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So here’s the latest shake of the snow globe. We decided to go for location, location, location. After standing on the future back patio of a not-built home in a planned community, we chose peace and quiet, birds and butterflies, the murmuring of the trees, and the close proximity to walking/biking trails over the promise of what we could eat, explore, and experience in the city. That’s the good news. The bad news—it will take three to four months to build said house and one month from “date of proposed occupancy” to close. So, no matter how you crumble the cookie, we will most likely not be putting up the Christmas tree in our new house.
Once thrill and euphoria gave way to buyer’s remorse and should-ofs, the reality of being houseless (I won’t say homeless—that would be insensitive and over-dramatic. Although I did recently moan, “Well, I guess we could live in our car!”) settled in. The last time we rented an apartment, we folded the classifieds, circled potential candidates, conducted drive-bys, and called bored landlords who had something everyone wanted.
Today there is Craigslist, Apartment Finder, Airbnb, and Mr. Google. Just like the search for a job, a house, or a golden lab—personal contacts beat all. Unless you’re the first to know, by the time a good one is made public, it’s gone. We expanded our circle of potential locations, upped the dollar amount, and lowered our expectations but the search was grim. $10,000 should buy a five-month stay in the South of France, but today it covers a below-ground, 600 square foot, unfurnished one-bedroom, adjacent to the community basketball court/playground—and if you’re not interested, there is a line waiting to sign up.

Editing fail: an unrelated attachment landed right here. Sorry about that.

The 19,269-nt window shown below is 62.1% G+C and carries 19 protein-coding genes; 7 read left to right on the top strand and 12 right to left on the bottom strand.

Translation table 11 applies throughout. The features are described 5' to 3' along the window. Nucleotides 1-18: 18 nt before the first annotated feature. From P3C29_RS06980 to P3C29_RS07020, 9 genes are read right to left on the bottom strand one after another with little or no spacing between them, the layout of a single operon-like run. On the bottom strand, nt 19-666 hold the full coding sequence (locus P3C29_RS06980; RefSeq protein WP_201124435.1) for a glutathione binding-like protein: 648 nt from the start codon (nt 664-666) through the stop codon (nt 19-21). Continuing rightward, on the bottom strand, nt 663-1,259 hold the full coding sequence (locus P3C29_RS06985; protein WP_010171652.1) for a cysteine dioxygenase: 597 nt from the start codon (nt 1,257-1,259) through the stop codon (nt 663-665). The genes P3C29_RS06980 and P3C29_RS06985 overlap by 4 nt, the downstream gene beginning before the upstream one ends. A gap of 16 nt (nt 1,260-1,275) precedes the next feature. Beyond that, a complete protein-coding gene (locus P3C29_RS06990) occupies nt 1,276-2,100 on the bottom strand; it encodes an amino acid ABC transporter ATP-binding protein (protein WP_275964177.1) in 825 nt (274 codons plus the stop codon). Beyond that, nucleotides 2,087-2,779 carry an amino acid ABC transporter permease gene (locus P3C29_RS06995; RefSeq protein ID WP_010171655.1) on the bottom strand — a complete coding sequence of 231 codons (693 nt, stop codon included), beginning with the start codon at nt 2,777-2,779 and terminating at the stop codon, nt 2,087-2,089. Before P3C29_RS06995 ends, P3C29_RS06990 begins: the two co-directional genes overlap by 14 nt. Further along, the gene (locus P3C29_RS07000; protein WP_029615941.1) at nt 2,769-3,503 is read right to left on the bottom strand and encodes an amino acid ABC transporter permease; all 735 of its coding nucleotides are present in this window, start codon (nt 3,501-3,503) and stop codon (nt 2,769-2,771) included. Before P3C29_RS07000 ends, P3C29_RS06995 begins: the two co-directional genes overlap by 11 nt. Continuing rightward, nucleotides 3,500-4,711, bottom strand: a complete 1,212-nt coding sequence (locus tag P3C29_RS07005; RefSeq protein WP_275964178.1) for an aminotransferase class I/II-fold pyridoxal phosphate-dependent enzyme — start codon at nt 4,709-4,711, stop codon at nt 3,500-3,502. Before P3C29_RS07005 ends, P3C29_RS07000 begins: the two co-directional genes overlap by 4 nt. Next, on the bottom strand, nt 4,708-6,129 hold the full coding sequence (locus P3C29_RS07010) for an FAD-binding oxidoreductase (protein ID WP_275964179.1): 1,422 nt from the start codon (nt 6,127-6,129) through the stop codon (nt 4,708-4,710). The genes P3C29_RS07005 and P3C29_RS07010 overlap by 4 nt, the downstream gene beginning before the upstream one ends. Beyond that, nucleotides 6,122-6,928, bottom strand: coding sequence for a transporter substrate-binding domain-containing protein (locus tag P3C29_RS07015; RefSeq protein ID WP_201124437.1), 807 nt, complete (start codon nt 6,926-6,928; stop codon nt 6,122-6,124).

To put a personal spin on Blanche DuBois’s last line in Streetcar Named Desire, “I have always depended on the kindness of strangers.”, we will depend on the kindness of our friends and family. We will cook in exchange for a room, promise to put our dirty dishes into the dishwasher, take our shoes off, hang up our wet towels, fold the newspaper neatly, not let the dogs out, be vigilant when using the garbage disposal, and stay out of the good candy. For those of you on our short list, thanks in advance for your kindness.
Hold the presses, there’s been another shake of the snow globe:
After cycling through four of the five stages of loss—denial, anger, bargaining, depression—I finally reached acceptance this morning during my swim. I was ready to hit the vagabond trail (espresso machine in tow) to surf couches, cook in new kitchens, and, when necessary, turn my underwear inside out; but while I was accepting, the Sweetie was looking and found a beautiful, lower level, furnished, two bedroom apartment on Craigslist less than a mile from where we currently live.
“One bath sunny daylight basement home with garage. Private, surrounded by woods, meadow, and Puget Sound view. 5 minute walk to charming Proctor District. Just uphill from historic Old Town. Next to Puget Park. Highly desirable neighborhood with easy freeway access to I-5. Fully furnished. Washer and dryer too. New stainless appliances. Gas fireplace. Both bedrooms have huge walk in closets. This is a very nice place and the location can’t be beat.”
Dog not included
We saw the place this morning, wowed the landlords with our charm, our age, our no-pet/no-smoking status, and signed a four-month lease for about the same price as we paid for our first house. Oh well. So we will spend August vacationing instead of wandering, with a place of our own to come back to on the first of September. Thanks to the Sweetie for not giving up and thanks to our friends and family for your interest, your help, your warm invitations, and your kind words.
If you show up at the door with this Cinnamon Apple Cake in your hands, they are sure to let you in.
- 2 eggs
- 1 c. salad oil
- 1⁄4 c. orange juice
- 2 c. sugar
- 2 c. flour
- 4 t. cinnamon
- 1 t. salt
- 2 t. baking soda
- 4 c. small dice Granny Smith apples (It’s important to chop the apples into small pieces)
- 1 c. chopped walnuts
Fold in apples and walnuts. Bake for 1 hour in 325° oven or until firm on top.
Cream Cheese Topping
- 16 oz. cream cheese—room temperature
- 1 c. sifted powdered sugar
- pinch salt
- 1 c. heavy cream
- 1 T. vanilla
Beat on machine with whip until light and fluffy.